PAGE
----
22 Feb 2010
This week we mark the passing of one of the greats of astronomy. His is a name not well known outside of the discipline, but people who love the skies are indebted to him for his astonishing accomplishments.
It was this week in 1938 that George Ellery Hale died of heart problems at the age of 69. But the achievements he left behind, including one local work of art, have changed our view of the cosmos forever.
Although a legitimate astronomer in his own right - the sun was his specialty - it is what he built that made all the difference in the world. He was the man behind the construction of three of the biggest telescopes of the 20th century.
In 1897 he founded the Yerkes Telescope in Wisconsin, equipping it with a monstrous 40-inch lens. In the early 1900's he built the famed observatory on Mt Wilson above Los Angeles. There the Hooker Telescope, sporting its 100-inch mirror, reigned as the supreme telescope in the world until the building of our own "Cathedral of the Heavens," the Palomar Observatory which houses the 200-inch Hale Telescope.
Hale was not just trying to build bigger telescopes just for the sake of being bigger. In astronomy, size really does matter.
Our only physical connection with the heavens is light; that is where all our information is. We need light. With a larger lens or mirror on your telescope you can gather more light, and thus more information about planets and stars and galaxies and even the exotic stuff like dark matter. So what George Ellery Hale did was nothing less than helping us see the universe.
What kind of things were accomplished at his observatories? Here's a short list:
It was at Hale's observatories that astronomers discovered we were not in the center of the Milky Way, but over in the safer suburbs of the galaxy. Moreover, it was discovered that our galaxy was not alone, but just one of a seemingly infinite number of them.
Scientists using the Hale's scopes determined that stars are born, live, and die, and that their blown-out debris give us all the elements of the Periodic Table.
Astronomers using Hale's observatories discovered that we were an expanding universe which led to the belief that the universe indeed did have a beginning. And in observing vastly distant objects called quasars it was determined that our universe did not just have a beginning, and was not just expanding, but was enormous beyond comprehension.
It was Hale's rugged determination to build these observatories that led to these worldview changing discoveries.
Want to know more? His life has been portrayed in several books and in the recent PBS documentary, The Journey to Palomar. And of course you can yourself make a sort of pilgrimage to Palomar Mountain itself and see his last work of art, one that reigned supreme up until the 1990's when bigger telescopes were finally built.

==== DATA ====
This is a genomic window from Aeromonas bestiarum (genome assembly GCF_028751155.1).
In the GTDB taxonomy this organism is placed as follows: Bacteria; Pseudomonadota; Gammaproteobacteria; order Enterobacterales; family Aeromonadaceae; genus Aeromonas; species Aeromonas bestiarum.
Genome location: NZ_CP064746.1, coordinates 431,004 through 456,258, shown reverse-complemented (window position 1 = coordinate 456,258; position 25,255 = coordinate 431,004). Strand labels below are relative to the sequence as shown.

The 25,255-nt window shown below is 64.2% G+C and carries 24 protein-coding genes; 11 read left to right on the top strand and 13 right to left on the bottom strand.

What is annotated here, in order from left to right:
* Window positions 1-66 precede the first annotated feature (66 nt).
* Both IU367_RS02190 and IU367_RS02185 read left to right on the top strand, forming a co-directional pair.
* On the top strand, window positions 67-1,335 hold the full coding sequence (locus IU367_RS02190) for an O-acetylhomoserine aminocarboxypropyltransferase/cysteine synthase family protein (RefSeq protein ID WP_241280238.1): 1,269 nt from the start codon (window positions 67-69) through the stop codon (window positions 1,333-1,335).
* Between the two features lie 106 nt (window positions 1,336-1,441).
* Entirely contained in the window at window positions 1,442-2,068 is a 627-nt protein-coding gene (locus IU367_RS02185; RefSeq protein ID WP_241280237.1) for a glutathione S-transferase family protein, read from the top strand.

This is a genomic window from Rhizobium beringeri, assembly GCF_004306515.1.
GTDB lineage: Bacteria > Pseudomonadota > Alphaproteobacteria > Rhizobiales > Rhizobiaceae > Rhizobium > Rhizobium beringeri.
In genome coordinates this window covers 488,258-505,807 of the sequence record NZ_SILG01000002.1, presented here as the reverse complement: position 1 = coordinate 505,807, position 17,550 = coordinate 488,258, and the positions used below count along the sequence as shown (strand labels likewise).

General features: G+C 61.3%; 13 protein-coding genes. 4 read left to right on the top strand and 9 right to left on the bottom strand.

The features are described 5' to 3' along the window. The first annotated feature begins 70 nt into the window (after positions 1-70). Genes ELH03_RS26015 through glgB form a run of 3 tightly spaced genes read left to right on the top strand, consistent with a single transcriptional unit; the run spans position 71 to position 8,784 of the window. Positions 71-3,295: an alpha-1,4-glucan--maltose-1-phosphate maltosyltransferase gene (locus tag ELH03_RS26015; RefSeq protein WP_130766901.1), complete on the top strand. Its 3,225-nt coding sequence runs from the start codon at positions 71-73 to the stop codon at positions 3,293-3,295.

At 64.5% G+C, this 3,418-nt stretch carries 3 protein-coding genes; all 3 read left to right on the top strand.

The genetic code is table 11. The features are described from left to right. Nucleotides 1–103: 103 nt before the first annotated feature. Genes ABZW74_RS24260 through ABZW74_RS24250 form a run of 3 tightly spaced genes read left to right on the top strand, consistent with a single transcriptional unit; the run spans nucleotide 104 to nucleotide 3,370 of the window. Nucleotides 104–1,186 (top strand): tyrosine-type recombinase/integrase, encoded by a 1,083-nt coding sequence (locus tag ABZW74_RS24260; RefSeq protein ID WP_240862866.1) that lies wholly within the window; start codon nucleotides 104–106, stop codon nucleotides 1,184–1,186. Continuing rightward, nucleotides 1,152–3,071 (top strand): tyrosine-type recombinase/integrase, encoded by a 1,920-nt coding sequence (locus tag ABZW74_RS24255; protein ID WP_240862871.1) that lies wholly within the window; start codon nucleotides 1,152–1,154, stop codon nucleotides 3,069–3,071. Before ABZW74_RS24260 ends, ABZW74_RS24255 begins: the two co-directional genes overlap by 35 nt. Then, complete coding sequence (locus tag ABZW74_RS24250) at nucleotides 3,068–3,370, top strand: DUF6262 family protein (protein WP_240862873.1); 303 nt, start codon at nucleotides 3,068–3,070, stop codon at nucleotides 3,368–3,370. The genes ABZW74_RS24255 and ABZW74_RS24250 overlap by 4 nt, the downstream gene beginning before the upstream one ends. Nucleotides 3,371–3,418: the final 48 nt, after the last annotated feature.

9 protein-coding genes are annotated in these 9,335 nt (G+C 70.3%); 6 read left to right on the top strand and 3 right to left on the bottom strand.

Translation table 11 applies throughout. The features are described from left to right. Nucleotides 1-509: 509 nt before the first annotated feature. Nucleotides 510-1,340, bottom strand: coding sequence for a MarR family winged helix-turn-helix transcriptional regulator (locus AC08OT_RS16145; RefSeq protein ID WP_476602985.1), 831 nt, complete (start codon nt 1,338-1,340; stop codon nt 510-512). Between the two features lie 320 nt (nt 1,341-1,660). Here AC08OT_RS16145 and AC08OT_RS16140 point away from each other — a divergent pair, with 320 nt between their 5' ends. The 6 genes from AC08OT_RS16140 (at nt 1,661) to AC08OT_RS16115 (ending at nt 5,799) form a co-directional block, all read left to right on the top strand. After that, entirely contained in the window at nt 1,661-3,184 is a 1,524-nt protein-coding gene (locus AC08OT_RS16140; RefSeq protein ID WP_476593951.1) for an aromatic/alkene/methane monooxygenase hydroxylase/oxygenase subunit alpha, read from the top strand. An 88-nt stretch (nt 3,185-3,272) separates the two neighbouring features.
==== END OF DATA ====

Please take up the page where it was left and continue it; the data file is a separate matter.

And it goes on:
Until next time, clear skies!
08 Feb 2010
Planet Round Up time! There are at least seven pesky planets moseying around up there. Let's go find them!
First let's track down and check off the planets that we will have the toughest time seeing due to that big bright plasma ball up there, namely, our sun.
You can just plain forget about seeing Neptune and Uranus. Both of those giant planets are on the opposite side of the sun and will not orbit around fast enough to see well anytime this month. Tiny Mercury is hiding behind the sun now, too.
There are two other star players near the sun now, as well. But they are not so close to our star that we cannot find them - if we know where to look.
Jupiter, because of our own speedy orbit, appears to be slipping closer to and behind the sun this month. Catch him now in the west after sunset; the Big Guy won't return until later in March in a new role as a "Morning Star."
Venus, that speedster, is whipping around the sun now at a good clip and is trying to pass Jupiter in the skies, going the other way, from our point of view. You will have a tough time seeing Venus this week since our hellish sister is still so close to the sun, but by next week she will pull away and be easy to spot.
Ready for a challenge? Go out next Sunday, the 14th, just 15 minutes after sunset and look towards where the sun has just set. There you will see two "stars." That would be Jupiter and Venus, a site which is pretty enough all by itself. If you look carefully just to the "right" of the two, you may see the faintest hint of the thinnest crescent moon. A thin crescent moon with a side of planets: what a combo!
So where is our other neighbor, our little buddy Mars? Mars, unlike Venus and Jupiter, is on the opposite side of the sky as the sun. So as the sun sets in the west, Mars is rising over in the east. It is relatively easy to see: It is pinkish, and a couple times brighter than any star near it.
Saturn is the only planet left. Like Mars, Saturn is on the same side of the sun as we. It will be rising in the 9 o'clock hour this week. Over the next weeks and months it will rise earlier and earlier, making it a better and better find as time go by.
However, because of unfortunate combinations of orbits and tilts, we are seeing the rings almost edge-on this year. That kind of takes away from their beauty. But hey, it's still Saturn, a handsome planet even with thinned-out rings.